* Oak Ridge National Laboratory, Super-hydro-tunable HiPAS Membranes. This new class of membrane products can selectively separate molecules in the vapor/gas phase and perform liquid-phase separations that could be especially useful in reducing the price of bio-ethanol, ethanol-gasoline blend fuels, and drop-in fuels from bio-oil processing. The membrane acts as an energy-efficient alternative to the distillation process by using a superhydrophobic or superhydrophillic surface to separate molecules.
More information is available online.
In a July 9, 2014, press release, the European Union (EU) announced the launch of seven public-private partnerships, established under the EU's new research funding program Horizon 2020. They represent a total investment of € 19.5 billion into research and innovation over the next seven years, where the EU contribution of € 7.3 billion will unlock a € 12.2 billion investment from the private sector and the Member States. The press release is available online.
These partnerships work in a number of fields crucial for Europe's economic growth, creation of jobs, industrial competitiveness, and well-being of citizens, one of which is a partnership between the EU and the Bio-based Industries Consortium (BIC). The priorities of this new € 3.7 billion public-private partnership, the Bio-based Industries (BBI) program, include doubling of the share of biobased chemicals produced in Europe (from 10 percent to 20 percent); an increase of biomass mobilization by 10 percent as well as a reduction of imports of protein for feed by 15 percent and fertilizer components used for feedstock production by 10 percent; and meeting of the 15 percent target increase in waste and byproduct utilization by 2020.
Máire Geoghegan-Quinn, European Commissioner for Research, Innovation and Science, stated: "The bioeconomy has huge potential that is attracting investments all around the world. With this new partnership, we want to harness innovative technologies to convert Europe's untapped renewable resources and waste into greener everyday products such as food, feed, chemicals, materials and fuels, all sourced and made in Europe."
Peder Holk Nielsen, CEO of Novozymes, stated: "The BBI 2014 Call for Proposals is a first step in a long-term strategy that will deliver tangible social, economic and environmental results. It is the outcome of a year-long effort involving the European Commission and the industry following an extensive consultation of experts and stakeholders. It is a visionary call that lays the foundation for an increasingly ambitious and successful initiative." More details on BIC are available online.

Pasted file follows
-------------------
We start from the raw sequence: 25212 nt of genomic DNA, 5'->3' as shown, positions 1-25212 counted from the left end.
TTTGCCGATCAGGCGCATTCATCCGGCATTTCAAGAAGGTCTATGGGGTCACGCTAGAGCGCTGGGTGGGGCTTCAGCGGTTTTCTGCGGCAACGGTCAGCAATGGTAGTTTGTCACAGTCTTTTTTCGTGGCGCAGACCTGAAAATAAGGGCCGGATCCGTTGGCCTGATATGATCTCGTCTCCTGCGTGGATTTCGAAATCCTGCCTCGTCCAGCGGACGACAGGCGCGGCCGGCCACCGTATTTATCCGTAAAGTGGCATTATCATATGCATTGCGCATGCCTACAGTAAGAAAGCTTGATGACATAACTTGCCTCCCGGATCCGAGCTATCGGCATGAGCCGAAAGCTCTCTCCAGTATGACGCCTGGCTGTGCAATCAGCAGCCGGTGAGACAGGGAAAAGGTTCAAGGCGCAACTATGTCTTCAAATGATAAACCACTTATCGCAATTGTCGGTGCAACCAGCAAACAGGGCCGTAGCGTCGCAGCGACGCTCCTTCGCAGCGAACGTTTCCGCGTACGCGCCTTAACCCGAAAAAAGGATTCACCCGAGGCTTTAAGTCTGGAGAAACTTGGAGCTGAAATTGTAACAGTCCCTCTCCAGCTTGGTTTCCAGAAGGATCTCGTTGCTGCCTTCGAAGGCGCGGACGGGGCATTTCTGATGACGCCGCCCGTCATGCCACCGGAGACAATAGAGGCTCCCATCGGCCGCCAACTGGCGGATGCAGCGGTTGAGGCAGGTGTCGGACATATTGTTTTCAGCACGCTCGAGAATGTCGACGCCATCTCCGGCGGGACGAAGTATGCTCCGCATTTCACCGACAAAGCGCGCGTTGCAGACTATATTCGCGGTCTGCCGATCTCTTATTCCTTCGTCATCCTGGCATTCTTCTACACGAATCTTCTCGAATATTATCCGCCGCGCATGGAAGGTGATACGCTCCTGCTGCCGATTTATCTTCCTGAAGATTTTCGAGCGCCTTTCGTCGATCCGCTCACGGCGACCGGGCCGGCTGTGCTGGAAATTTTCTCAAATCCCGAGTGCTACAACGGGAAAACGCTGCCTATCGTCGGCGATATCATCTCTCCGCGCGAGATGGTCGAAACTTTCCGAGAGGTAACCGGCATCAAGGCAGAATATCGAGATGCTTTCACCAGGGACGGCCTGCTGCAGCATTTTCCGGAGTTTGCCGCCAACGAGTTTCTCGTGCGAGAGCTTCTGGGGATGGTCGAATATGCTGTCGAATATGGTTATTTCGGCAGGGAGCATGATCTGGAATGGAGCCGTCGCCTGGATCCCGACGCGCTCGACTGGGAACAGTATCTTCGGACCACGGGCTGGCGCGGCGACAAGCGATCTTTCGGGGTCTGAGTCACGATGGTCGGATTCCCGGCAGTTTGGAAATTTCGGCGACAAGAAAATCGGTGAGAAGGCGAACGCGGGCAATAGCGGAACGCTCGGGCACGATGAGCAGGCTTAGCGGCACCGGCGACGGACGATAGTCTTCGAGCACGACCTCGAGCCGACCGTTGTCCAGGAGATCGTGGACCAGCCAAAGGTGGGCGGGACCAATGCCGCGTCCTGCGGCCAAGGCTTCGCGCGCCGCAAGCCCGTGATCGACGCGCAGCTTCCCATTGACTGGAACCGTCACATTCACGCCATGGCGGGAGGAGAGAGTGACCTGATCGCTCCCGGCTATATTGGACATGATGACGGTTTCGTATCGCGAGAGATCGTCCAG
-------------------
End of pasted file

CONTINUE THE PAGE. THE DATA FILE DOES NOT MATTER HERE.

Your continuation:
As lignin supplies rise on the back of growing cellulosic feedstock utilization, commercialization opportunities of up to $242 billion are emerging in 13 select chemicals, according to a July 10, 2014, news release from Lux Research. Lignin, a component of lignocellulosic biomass and a common byproduct stream from cellulosic conversion processes, has a potential market worth of $242 billion across 13 select products alone, but commercialization of these lignin-derived chemicals such as BTX (a mixture of benzene, toluene, and xylene), and cyclohexanol lags growing feedstock supplies.
Today, the commercial sale of lignin is limited. Even though the pulp and paper industry produces about 50 million metric tons (MT), most is burned for power with only one million MT reaching the chemicals market. The supply of lignin from other sources is set to grow, however. Growing production of fuels from lignocellulosic feedstocks alone is projected to process up to 2.9 million MT in 2017, creating huge opportunities for the creation of higher-value chemicals.
"Lignin is capable of producing a variety of straight chain, cyclic and aromatic chemicals, each with market sizes ranging from the tens of millions of dollars up to the hundred-billion-dollar range," stated Julia Allen, Lux Research Analyst and the lead author of the report titled, "Finding Untapped Value: Converting Lignin to Higher Value Chemicals."
"But creating higher-value chemicals requires technology development to balance feedstock variability, lignin separation effects, depolymerization, and product separation challenges, which still has significant work ahead," she added.
The news release is available online.
On June 18, 2014, the U.S. Department of Energy (DOE) announced its second round of funding for Energy Frontier Research Centers (EFRC) designed to promote scientific breakthroughs in energy. Under this round of funding, DOE is providing $100 million to support 32 EFRC projects throughout the country. According to DOE's press release on the announcement, the selected EFRCs "will help lay the scientific groundwork for fundamental advances in solar energy, electrical energy storage, carbon capture and sequestration, materials and chemistry by design, biosciences, and extreme environments." A copy of the press release is available online. A full list of EFRC awardees, including brief project descriptions, is available online.